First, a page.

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RA2: Energy

 

The research activities at FORTH/ICE-HT cover some hot fields in the area of renewable energy worldwide, as described in the following shortlist and figure:

 

Figure1

 

  • High Temperature Polymer Electrolyte Membrane Fuel Cells (PEMFC). One of the most significant contributions of FORTH/ICE-HT is the development of HT-PEMFC based on a homemade technology. Within the framework of several EU and national projects a novel high temperature (160-220oC) polymer electrolyte has been synthesized and developed, which can operate at temperatures as high as 220oC and under high CO/steam content (even up to 2% CO and 30% steam) in the feed of reformate gas. This Membrane Electrode assembly (MEA) is at present one of the two state of the art polymer based MEAs operating at high temperature. This novel MEA is based on:
  • New polymeric material based on aromatic polyethers bearing pyridine units in the main or side chains and can be effectively imbibed with phosphoric acid in order to develop proton conducting properties. Its chemical structure is very stable under harsh oxidative conditions with very good mechanical integrity.
  • New electrocatalysts with decreased Pt loading based on pyridine based functionalized carbon nanotubes, which can sustain efficient operation under H2 reformate mixtures with high CO (>2%) and H2O (up to 30%) content.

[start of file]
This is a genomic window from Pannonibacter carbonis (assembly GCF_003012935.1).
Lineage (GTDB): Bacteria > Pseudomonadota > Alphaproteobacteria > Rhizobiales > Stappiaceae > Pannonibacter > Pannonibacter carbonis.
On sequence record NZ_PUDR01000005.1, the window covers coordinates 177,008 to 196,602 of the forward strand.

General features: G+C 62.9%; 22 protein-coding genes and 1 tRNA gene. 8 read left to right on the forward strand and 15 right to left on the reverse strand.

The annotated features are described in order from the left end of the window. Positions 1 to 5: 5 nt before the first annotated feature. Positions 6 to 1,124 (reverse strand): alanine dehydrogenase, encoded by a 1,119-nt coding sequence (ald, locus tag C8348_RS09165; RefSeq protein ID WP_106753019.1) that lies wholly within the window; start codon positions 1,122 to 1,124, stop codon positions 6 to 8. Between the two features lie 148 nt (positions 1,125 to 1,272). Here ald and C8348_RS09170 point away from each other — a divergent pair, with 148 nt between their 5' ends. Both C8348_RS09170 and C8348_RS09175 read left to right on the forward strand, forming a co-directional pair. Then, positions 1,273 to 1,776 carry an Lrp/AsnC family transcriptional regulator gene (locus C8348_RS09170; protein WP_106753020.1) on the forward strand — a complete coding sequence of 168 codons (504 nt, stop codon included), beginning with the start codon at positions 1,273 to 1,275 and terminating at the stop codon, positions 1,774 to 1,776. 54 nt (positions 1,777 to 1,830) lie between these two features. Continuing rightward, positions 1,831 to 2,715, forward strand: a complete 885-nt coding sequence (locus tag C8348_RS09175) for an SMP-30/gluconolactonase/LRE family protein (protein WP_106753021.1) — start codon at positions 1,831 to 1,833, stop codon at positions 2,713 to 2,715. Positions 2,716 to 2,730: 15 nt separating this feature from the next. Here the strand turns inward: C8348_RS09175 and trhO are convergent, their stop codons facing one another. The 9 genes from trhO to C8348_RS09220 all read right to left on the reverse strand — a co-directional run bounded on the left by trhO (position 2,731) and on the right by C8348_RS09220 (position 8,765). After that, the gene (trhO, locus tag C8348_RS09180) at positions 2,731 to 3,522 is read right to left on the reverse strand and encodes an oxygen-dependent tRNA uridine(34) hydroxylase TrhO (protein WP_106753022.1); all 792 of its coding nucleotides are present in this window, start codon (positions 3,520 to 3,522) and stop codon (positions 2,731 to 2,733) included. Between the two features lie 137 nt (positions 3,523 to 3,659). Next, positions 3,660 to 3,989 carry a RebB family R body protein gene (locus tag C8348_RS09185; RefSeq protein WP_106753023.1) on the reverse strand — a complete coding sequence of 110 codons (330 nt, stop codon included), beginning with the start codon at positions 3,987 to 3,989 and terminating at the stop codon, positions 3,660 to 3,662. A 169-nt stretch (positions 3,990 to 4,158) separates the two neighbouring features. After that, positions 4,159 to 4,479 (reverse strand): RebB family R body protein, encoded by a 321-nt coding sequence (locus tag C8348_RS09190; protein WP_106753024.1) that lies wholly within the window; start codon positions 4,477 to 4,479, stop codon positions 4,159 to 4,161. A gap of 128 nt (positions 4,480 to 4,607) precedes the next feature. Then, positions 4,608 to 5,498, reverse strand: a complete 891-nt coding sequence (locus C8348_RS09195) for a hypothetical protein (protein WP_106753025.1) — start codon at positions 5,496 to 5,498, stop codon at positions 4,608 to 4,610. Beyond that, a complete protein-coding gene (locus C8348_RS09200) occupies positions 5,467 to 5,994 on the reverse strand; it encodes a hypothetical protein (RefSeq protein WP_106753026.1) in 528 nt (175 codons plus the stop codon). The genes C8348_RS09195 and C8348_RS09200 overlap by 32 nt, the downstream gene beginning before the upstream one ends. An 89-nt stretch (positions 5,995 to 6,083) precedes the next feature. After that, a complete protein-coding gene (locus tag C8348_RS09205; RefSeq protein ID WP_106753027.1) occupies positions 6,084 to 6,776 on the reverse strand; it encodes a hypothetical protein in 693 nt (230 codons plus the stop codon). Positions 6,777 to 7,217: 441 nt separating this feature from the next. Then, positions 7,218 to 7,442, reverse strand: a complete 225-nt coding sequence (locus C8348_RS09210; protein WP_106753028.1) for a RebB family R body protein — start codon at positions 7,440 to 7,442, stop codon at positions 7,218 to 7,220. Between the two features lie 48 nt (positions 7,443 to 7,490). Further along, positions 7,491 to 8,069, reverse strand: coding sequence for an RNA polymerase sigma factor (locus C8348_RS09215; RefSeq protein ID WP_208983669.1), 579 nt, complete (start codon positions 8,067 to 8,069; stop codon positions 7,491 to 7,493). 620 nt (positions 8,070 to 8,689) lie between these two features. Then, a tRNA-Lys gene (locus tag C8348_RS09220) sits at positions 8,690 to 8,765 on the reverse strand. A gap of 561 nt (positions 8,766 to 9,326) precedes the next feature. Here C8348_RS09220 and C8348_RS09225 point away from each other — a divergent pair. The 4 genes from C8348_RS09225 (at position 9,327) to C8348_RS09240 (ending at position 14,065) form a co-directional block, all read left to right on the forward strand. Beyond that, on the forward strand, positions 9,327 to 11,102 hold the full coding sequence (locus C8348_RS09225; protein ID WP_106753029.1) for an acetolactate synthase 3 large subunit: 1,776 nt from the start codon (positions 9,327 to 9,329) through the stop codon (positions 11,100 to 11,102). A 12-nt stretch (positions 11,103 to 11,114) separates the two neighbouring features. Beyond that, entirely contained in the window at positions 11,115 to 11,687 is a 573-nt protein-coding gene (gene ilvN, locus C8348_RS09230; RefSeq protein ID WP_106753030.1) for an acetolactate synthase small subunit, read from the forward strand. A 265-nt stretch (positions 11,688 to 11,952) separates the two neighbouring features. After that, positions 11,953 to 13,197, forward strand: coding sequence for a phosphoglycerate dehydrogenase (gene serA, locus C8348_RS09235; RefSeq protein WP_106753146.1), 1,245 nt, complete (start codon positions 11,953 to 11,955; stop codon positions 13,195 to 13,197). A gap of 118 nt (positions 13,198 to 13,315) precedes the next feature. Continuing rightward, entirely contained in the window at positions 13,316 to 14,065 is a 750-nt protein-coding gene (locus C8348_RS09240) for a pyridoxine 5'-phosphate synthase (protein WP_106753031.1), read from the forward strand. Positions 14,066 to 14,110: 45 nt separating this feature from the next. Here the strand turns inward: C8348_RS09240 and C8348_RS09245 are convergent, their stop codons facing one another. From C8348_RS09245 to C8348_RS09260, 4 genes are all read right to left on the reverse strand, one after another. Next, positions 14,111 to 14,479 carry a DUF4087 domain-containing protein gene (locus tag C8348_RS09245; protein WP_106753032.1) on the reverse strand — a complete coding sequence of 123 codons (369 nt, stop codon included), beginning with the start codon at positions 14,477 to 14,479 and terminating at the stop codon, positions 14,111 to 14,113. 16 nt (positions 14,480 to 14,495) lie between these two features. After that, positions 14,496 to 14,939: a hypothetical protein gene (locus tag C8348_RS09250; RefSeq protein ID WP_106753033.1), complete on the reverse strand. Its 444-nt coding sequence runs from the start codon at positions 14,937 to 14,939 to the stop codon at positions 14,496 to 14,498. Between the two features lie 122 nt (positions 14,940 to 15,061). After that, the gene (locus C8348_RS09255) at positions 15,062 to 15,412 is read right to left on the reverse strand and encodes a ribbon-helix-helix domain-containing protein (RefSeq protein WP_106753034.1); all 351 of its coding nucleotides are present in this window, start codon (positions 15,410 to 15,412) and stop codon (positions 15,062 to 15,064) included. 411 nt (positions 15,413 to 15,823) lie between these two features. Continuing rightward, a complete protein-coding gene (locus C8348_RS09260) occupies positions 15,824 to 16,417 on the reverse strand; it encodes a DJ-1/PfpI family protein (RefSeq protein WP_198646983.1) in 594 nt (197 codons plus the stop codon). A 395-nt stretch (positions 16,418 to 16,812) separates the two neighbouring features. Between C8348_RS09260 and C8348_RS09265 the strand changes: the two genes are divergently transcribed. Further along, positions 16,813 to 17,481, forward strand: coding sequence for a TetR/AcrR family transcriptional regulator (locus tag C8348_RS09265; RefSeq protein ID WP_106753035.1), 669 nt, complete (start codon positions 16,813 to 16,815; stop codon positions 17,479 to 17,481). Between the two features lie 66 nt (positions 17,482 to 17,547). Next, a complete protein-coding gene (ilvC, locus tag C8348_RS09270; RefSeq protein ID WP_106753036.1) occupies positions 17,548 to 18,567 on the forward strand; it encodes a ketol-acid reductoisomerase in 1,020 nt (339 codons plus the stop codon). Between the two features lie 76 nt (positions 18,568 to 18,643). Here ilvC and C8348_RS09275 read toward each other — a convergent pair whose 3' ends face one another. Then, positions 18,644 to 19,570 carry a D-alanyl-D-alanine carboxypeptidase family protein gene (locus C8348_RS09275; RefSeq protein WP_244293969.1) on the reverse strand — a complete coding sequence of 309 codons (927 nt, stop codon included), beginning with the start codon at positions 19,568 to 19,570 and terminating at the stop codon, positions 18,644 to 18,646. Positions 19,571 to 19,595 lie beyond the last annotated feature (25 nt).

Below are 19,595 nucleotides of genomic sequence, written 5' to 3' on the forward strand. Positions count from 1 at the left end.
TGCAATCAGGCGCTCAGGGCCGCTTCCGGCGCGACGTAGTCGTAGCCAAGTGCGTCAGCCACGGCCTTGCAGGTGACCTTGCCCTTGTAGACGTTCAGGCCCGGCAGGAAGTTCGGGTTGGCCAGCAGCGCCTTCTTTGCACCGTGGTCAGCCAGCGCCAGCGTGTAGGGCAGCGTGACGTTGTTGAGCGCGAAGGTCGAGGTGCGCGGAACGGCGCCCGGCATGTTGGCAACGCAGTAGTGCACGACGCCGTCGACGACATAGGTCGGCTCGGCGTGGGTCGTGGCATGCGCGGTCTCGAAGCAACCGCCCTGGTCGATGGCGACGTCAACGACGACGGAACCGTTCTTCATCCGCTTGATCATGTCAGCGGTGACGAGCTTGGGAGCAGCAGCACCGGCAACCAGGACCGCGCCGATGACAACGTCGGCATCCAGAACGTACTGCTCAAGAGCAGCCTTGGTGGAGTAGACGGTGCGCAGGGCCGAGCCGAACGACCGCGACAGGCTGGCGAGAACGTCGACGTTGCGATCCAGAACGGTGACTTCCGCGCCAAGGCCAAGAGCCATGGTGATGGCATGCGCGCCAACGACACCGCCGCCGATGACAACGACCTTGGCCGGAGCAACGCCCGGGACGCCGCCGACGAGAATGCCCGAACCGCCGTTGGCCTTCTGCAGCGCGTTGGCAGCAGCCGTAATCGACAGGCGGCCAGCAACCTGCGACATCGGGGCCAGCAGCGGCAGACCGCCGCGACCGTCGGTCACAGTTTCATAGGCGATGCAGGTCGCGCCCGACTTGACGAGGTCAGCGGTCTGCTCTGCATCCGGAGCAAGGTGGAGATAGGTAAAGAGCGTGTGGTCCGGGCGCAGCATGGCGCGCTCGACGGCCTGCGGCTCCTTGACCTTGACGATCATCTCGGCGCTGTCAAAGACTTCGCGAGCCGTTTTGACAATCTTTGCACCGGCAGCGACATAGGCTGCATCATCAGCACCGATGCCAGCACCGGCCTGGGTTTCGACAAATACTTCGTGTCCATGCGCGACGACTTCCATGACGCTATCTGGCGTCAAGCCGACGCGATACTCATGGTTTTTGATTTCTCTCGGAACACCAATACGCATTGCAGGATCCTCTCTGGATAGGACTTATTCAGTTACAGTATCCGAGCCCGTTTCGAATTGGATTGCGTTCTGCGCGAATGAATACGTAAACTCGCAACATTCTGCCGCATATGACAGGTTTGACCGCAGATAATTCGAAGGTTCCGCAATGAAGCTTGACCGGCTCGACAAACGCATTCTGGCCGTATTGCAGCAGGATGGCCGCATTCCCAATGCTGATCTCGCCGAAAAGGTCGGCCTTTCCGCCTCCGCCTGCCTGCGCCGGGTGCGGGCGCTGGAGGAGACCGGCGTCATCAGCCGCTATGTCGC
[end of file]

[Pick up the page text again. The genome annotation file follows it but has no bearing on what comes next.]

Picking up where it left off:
Based on the aforementioned technology, ADVENT Technologies SA has been established since 2005 and has successfully optimized the MEA into a commercially available product. Since 2005 ADVENT has attracted more than 7000k$, while recently has raised more than 2000k$ and expanded its activities to the United States through ADVENT Inc. established at Connecticut.

  • Solid Oxide Fuel Cells (SOFC), operating at temperatures around 750-900oC, are power generators capable of converting the chemical energy of a fuel into electrical energy combined with a high temperature thermal by-product. The fuel cell group at FORTH/ICE-HT is very active in the area of solid oxide fuel cells since its establishment in 1984. One of the most significant contributions is the development of Ni-based carbon tolerant anodes so that the internal steam reforming of methane and natural gas can be directly processed at the anode of an SOFC. This has been a long sought goal in SOFC technology and, beyond the basic research achievements towards this direction, quite recently FORTH/ICE-HT -in collaboration with ECN- managed to develop a carbon tolerant NiAu/CGD anode which can be a real breakthrough in the SOFC technology
  • Li-ion Batteries. The batteries market is expected to grow dramatically in the years to come due to: (i) their use in electric vehicles and (ii) the need for storing energy in a grid comprised mainly of solar (PV) and wind farms. Li-ion batteries are those with the most favorable characteristics in terms of energy and power density, as well as cycle stability for the envisaged uses. However, performance improvements accompanied with cost reduction are needed to ensure widespread application in e-mobility and energy storage. Research towards improved Li-ion batteries is focusing on nanostructured electrode materials, based on: (i) Sn nanoparticles and (ii) graphene or Si/graphene structures.